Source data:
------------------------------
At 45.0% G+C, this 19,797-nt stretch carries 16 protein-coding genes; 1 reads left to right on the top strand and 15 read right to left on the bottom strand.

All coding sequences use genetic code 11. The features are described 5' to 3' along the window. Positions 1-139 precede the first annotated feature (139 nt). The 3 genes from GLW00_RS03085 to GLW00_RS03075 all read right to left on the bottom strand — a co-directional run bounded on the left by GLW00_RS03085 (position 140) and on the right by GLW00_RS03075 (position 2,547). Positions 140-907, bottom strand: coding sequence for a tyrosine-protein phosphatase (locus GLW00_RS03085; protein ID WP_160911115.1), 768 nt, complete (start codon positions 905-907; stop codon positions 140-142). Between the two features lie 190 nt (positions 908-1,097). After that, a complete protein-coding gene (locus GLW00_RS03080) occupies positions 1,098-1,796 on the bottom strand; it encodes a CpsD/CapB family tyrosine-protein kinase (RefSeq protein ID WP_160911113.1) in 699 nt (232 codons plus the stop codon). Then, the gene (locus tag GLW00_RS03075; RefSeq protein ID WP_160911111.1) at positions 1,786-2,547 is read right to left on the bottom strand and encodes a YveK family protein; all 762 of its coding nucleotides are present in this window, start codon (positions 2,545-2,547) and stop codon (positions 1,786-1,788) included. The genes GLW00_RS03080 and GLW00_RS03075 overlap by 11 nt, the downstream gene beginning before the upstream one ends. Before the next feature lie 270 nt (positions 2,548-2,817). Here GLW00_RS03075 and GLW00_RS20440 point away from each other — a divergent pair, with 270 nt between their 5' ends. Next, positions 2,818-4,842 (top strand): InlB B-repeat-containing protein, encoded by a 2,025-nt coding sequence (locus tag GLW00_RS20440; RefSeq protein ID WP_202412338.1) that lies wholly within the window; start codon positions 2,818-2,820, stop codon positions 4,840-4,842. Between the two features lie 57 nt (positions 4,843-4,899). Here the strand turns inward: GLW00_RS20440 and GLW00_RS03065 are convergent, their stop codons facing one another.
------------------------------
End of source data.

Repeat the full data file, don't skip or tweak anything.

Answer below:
At 45.0% G+C, this 19,797-nt stretch carries 16 protein-coding genes; 1 reads left to right on the top strand and 15 read right to left on the bottom strand.

All coding sequences use genetic code 11. The features are described 5' to 3' along the window. Positions 1-139 precede the first annotated feature (139 nt). The 3 genes from GLW00_RS03085 to GLW00_RS03075 all read right to left on the bottom strand — a co-directional run bounded on the left by GLW00_RS03085 (position 140) and on the right by GLW00_RS03075 (position 2,547). Positions 140-907, bottom strand: coding sequence for a tyrosine-protein phosphatase (locus GLW00_RS03085; protein ID WP_160911115.1), 768 nt, complete (start codon positions 905-907; stop codon positions 140-142). Between the two features lie 190 nt (positions 908-1,097). After that, a complete protein-coding gene (locus GLW00_RS03080) occupies positions 1,098-1,796 on the bottom strand; it encodes a CpsD/CapB family tyrosine-protein kinase (RefSeq protein ID WP_160911113.1) in 699 nt (232 codons plus the stop codon). Then, the gene (locus tag GLW00_RS03075; RefSeq protein ID WP_160911111.1) at positions 1,786-2,547 is read right to left on the bottom strand and encodes a YveK family protein; all 762 of its coding nucleotides are present in this window, start codon (positions 2,545-2,547) and stop codon (positions 1,786-1,788) included. The genes GLW00_RS03080 and GLW00_RS03075 overlap by 11 nt, the downstream gene beginning before the upstream one ends. Before the next feature lie 270 nt (positions 2,548-2,817). Here GLW00_RS03075 and GLW00_RS20440 point away from each other — a divergent pair, with 270 nt between their 5' ends. Next, positions 2,818-4,842 (top strand): InlB B-repeat-containing protein, encoded by a 2,025-nt coding sequence (locus tag GLW00_RS20440; RefSeq protein ID WP_202412338.1) that lies wholly within the window; start codon positions 2,818-2,820, stop codon positions 4,840-4,842. Between the two features lie 57 nt (positions 4,843-4,899). Here the strand turns inward: GLW00_RS20440 and GLW00_RS03065 are convergent, their stop codons facing one another.